Tim Brayton will be looking at several of the contenders for Oscar's Animated Feature race. He previously reviewedThe Wind Rises, Ernest & Celestine, Frozen, and Letter to Momo. This week: Rio 2096: A Story of Love and Fury.
At times, one is reminded to despair for the English language. We have before us a certain Rio 2096: A Story of Love and Fury, named in the original Portuguese Uma História de Amor e Fúria, a superior title on two levels. One is that the “Rio 2096” business is an inelegant distraction. The other and more important thing is that in almost every Romantic language, the words for “story” and “history” are the same, and plenty of writers have gotten mileage out of that fact through the years. At any rate, describing Rio 2096 as something that’s both story and history at the same time is merely accurate. Whereas describing it as something that takes place in Rio de Janeiro in 2096 is accurate-ish, though it reeks of marketing to an audience that remembers when “adult animation” and “used-up future” were basically synonymous, back in the 1990s.
The framework takes place in Rio, 2096, though, so that counts for something. In this glossy, high-tech wasteland, where clean drinking water is the world’s most precious resourced, an ageless 600-year-old man (voiced by Selton Mello) sits grousing about his fate. It seems that his fate is linked to that of the woman he knew in the early 16th Century, constantly reincarnated and always by the name Janaína (Camila Pitanga). It was when the two of them were young, carefree lovers that the young man – named Abeguar at this time – was apparently selected by the god Munhã to be the Chosen One to resist the forces of dictatorial tyranny, in the form of the Portuguese invaders slaughtering the natives of what would eventually be called Brazil.
For those keeping track, that gives us both a Chosen One and an Idealized Woman, and I do not suppose I’m alone in saying that both of those tropes have long since passed their freshness date. The nice thing to say would be that Rio 2096 finds something bold and rejuvenating to do with those stock types, but that’s not the case at all: whatever strengths the film has (and it has some distinct strengths, at that), it has them despite its romantic plot, not because of it (frankly, it plays like a reductive version of The Fountain). At least writer-director Luiz Bolognesi doesn’t appear to be laboring under the belief that he’s telling some kind of remarkably exciting story, and that whole “undying love” angle is more of pretext to justify its time-hopping hero (he turns into a bird whenever he “dies” and is cursed to fly around till a new incarnation of Janaína is available) than the actual bones of the film.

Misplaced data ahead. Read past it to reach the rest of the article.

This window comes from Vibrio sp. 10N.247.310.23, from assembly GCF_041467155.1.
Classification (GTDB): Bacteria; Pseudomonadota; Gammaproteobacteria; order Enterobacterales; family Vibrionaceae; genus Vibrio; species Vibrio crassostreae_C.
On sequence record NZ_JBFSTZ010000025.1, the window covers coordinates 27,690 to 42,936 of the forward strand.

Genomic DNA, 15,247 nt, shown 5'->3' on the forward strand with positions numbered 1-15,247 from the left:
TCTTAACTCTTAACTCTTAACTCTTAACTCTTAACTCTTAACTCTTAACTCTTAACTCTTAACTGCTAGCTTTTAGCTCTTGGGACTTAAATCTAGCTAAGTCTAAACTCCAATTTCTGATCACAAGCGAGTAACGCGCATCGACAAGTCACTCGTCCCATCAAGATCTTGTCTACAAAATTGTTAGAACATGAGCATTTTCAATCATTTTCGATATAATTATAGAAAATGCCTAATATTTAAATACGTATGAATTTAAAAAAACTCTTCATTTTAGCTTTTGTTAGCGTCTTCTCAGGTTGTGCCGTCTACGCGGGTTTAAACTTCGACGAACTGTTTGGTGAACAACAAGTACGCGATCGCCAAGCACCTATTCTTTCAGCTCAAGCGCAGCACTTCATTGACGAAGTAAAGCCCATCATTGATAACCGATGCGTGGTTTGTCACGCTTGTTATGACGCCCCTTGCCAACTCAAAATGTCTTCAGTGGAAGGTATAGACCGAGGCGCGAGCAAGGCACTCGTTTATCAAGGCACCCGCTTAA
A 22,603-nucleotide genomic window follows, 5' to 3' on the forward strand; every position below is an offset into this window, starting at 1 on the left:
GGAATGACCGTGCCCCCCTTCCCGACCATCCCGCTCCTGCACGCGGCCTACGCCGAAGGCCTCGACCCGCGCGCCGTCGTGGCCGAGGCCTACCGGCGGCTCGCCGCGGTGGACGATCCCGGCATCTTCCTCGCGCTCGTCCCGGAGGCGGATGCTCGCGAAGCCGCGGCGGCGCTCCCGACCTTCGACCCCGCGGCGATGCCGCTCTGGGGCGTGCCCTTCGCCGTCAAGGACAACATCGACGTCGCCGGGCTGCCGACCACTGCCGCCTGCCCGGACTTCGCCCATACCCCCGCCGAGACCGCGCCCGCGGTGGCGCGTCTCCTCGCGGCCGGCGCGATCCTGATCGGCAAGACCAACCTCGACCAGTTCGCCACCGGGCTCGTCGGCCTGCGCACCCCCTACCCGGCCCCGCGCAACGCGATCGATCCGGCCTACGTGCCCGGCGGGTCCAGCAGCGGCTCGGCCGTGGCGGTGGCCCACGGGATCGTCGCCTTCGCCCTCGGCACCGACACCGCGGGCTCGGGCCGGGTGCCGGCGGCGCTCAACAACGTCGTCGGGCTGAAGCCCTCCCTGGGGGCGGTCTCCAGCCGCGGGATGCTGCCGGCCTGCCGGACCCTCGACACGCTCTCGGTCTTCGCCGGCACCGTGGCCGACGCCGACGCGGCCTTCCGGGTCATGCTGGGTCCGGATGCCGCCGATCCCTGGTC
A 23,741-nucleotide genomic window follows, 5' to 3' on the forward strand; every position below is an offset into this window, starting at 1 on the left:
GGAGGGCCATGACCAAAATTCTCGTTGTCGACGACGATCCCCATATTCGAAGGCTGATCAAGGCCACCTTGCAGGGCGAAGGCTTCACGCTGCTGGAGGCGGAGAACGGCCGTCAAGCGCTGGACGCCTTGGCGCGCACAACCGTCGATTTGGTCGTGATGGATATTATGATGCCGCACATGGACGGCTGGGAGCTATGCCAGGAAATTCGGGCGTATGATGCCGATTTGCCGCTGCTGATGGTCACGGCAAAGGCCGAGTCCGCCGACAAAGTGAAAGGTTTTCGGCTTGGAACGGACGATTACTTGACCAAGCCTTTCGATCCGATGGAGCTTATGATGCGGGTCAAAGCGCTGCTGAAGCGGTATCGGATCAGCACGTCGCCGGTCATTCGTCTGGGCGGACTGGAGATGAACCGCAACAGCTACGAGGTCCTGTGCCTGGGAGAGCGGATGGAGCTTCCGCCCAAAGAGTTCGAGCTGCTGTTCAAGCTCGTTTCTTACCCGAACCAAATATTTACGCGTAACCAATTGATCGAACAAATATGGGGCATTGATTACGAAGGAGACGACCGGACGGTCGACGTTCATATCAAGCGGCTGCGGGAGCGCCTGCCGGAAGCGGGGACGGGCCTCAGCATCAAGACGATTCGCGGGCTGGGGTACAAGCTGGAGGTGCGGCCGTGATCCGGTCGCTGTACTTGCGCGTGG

For, if all describes the “story of love” element of the film, the “history of fury” lies in the four specific time periods that Bolognesi chooses to deposit his hero in. Rio 2096 is, primarily, a document of the Brazilian government’s history of crimes against its own people: the indigenous tribes that were cleared out before Brazil came into existence, the African-descended slaves of the 1840s, poor people generally during the military dictatorship of the 1970s. “Fury” is just about the perfect word to describe the attitude the film takes to all this: it’s a vibrantly angry takedown of the violent and oppressive regimes that crop up all through human history, and a remarkably unsparing attack on one particular nation’s history. Most countries in the New World could have a historical drama centered on the theme “this nation’s very existence is predicated on crimes against humanity”, but very few of those movies actually exist.
There’s something electrifying about that kind of rage, if ultimately suffocating. To pair with the savage directness of the scenario, Bolognesi and his animation team employ an equally stripped-down aesthetic that’s superficially akin to anime. But only superficially: the lines are much sharper and more angular than that, and the animation itself (as distinguished from just the graphic design) is less fluid, much closer to a motion comic than anything else I can think to name. Obviously, the budget isn’t in place for a Brazilian animated feature to have the polish and technique of something by Disney or one of the big Japanese studios, and there’s a stiffness to Rio 2096 in places that can only be regarded as the limitation of its production. Still, the animators use it to their advantage as much as possible. The low framerate lends to the film something rough and unsubtle (one might say “primitive”, if there weren’t also so much obvious CGI effects animation), and this accentuates the deliberate lack of subtlety elsewhere. This is a film that underscores and capitalizes its concepts of Love and Fury, and the lack of poetry in the animation contributes to its emphasis.
It is, all told, a bit of a peculiar film, imbalanced between its urgent politics and its reedy love story. Nor would I say that it’s great, must-see animation, though its four time periods are interesting enough in the design. It’s a brave and original calling card, though, presenting a perspective you won’t readily find elsewhere with a distinctive, powerful voice. Rio 2096 is half-formed in several key ways, but it’s utterly unlike anything else going right now, and there’s real value to that.
Oscar prospects: Nil. The only outright “animation for adults” feature they’ve ever nominated is Chico & Rita, which was more coherent both narratively and aesthetically, and more conventionally appealing.